Eighty years ago, at the behest of U.S. President Franklin D. Roosevelt, representatives from 32 countries convened for a refugee conference in Evian-les-Bains, France to address a gathering storm in Nazi Germany – and discuss what to do about the intensifying persecution of Jews throughout Europe.
The event from July 6-15, 1938 would end in failure.
Rather than ameliorate a developing humanitarian nightmare, the Evian Conference was a display of self-interest. Nearly every country – including the United States – refused to raise their refugee quotas as the onset of the Holocaust drew closer.
Only one country at the conference – the Dominican Republic – offered to relax its restrictions, agreeing to take up to 100,000 Jewish refugees.
Before the conference, Hitler made it known that he would help Jewish refugees migrate to different participating countries.
“We, on our part, are ready to put all these criminals at the disposal of these countries, for all I care, even on luxury ships,” he said.
The inaction of the countries at Evian seemed to embolden Hitler. Shortly after the conference at the Hotel Royal, he escalated his campaign of Jew hatred. He occupied the Sudentland of Czechoslovakia two months later, and then the rest of Czechoslovakia the following year, rendering hundreds of thousands of Jews stateless. In November of 1938, Kristallnacht occurred.
The Visual History Archive contains dozens of testimonies from survivors who talk about the Dominican Republic. Many of them were among the Jews who found safe harbor on the Caribbean island.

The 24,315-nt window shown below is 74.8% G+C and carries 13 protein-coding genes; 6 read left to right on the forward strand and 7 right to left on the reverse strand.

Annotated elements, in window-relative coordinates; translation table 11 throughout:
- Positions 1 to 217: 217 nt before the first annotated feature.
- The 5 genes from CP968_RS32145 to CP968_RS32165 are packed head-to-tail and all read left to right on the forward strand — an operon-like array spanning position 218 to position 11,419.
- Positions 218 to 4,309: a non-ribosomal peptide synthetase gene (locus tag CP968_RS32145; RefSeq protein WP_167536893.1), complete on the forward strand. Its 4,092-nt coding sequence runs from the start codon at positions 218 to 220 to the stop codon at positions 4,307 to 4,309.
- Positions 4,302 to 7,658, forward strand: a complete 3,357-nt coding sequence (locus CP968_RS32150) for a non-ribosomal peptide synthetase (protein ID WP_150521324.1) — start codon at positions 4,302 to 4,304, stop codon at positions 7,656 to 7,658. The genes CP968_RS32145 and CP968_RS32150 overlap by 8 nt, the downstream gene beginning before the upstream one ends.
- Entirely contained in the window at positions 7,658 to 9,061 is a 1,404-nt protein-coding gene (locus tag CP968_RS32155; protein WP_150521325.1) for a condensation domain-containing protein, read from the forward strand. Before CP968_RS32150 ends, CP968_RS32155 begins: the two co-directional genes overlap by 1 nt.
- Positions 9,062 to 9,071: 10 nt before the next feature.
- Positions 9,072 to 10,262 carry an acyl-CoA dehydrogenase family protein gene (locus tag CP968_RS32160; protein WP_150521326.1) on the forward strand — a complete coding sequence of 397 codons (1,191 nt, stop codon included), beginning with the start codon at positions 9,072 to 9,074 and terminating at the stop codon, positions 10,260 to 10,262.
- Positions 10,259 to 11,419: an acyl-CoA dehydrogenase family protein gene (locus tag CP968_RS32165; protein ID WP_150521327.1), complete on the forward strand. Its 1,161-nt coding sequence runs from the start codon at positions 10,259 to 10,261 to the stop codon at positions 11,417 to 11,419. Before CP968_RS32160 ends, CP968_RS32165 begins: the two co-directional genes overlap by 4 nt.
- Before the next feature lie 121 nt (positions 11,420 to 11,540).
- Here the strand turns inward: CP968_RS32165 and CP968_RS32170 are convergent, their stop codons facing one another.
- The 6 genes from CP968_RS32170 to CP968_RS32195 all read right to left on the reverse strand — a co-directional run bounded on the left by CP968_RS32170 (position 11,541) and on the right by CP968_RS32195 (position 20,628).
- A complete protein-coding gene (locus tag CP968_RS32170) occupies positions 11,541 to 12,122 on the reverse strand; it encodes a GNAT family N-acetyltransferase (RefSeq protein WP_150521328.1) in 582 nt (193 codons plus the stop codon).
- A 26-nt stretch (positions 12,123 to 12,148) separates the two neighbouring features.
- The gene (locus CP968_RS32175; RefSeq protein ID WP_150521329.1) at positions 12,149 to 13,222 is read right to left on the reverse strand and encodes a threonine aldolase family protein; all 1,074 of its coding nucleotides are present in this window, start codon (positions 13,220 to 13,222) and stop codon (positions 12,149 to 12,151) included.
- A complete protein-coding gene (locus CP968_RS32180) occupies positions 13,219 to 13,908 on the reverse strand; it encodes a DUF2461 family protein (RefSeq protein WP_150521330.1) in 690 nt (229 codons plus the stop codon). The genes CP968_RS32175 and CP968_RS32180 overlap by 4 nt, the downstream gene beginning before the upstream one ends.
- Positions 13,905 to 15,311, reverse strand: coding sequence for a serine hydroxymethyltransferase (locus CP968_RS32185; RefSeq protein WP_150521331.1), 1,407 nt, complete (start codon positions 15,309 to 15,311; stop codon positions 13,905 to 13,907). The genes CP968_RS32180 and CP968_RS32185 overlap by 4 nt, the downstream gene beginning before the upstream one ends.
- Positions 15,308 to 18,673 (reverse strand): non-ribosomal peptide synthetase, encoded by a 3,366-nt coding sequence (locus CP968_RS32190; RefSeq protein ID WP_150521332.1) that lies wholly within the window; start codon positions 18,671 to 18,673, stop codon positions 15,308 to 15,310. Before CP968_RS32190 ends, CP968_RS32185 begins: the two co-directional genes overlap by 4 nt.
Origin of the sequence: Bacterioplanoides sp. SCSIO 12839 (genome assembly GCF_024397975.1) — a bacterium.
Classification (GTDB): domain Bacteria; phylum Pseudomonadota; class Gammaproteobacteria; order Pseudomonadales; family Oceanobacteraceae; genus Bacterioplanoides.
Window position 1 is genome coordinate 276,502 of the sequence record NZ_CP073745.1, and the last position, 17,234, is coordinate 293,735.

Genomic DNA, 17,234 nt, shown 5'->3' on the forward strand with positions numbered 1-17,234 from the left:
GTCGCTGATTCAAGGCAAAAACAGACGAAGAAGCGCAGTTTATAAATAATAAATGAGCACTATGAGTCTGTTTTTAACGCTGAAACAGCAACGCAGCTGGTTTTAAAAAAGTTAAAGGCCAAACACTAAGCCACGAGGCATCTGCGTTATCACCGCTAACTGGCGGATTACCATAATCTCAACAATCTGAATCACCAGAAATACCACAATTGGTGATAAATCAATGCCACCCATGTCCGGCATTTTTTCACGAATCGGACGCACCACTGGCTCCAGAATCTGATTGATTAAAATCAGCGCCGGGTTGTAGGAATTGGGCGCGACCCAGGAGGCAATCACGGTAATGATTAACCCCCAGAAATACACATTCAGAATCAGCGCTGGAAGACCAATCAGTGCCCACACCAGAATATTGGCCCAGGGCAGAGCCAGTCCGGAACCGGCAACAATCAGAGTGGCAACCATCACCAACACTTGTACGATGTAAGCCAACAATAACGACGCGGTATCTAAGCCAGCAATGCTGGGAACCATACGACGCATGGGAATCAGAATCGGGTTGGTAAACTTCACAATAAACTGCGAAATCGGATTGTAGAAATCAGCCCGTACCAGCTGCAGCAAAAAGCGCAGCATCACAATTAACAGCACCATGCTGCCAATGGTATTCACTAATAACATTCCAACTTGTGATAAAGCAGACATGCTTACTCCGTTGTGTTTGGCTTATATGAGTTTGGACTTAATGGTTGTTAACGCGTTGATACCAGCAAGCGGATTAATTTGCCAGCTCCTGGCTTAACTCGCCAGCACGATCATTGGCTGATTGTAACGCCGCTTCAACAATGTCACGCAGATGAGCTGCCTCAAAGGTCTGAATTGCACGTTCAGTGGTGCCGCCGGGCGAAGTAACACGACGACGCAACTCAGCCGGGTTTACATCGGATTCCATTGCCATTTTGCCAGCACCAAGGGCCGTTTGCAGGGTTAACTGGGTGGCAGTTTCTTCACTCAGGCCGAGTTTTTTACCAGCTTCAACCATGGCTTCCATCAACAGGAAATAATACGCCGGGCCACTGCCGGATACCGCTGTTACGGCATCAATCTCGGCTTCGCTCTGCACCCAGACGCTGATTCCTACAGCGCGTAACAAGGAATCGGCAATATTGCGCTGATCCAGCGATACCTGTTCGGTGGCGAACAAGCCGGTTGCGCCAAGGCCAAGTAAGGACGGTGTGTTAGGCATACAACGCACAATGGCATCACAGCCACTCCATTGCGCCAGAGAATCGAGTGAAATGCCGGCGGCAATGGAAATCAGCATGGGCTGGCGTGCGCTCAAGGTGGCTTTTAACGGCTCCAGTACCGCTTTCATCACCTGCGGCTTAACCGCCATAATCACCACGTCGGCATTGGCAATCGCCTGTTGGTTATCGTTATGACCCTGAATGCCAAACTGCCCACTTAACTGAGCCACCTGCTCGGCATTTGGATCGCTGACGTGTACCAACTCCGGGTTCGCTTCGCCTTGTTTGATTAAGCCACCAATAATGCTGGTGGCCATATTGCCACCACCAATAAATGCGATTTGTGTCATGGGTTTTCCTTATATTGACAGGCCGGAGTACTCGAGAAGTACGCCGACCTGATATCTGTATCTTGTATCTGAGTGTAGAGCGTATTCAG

“It was a very, very nice boat,” said Marcel Salomon, whose family immigrated to the Dominican Republic in 1941. (See his clip below.) “We felt free – we felt, we are going to freedom. “We were (also) very sad and upset and apprehensive because we didn’t know where we were going, into a new world. … It was a mix of joy and sadness.”
Salomon's family made a stop at Ellis Island in New York City, where they stayed for a few days, confined to a facility surrounded by a barbed wire fence.
"The longer we stayed, the longer my father became anti-American, in a sense," Salomon said. "Because, he said, ‘Here we are, they are killing Jews all over the world, and they wouldn’t let us into America.’"
That same year, Gisele Baer sneaked out of Marseille, France with her family when she was 11 by hitching a ride in a milk truck. The Germans stopped the truck, but for some reason let them go. The family found its way to Portugal, where they, too, boarded a ship to New York City. From Ellis Island, they took another ship to the Dominican Republic.
“It was difficult in the beginning because you know, we had to learn a new language,” she said in her testimony. “But children … adapt, and within a year we were speaking Spanish and met friends.”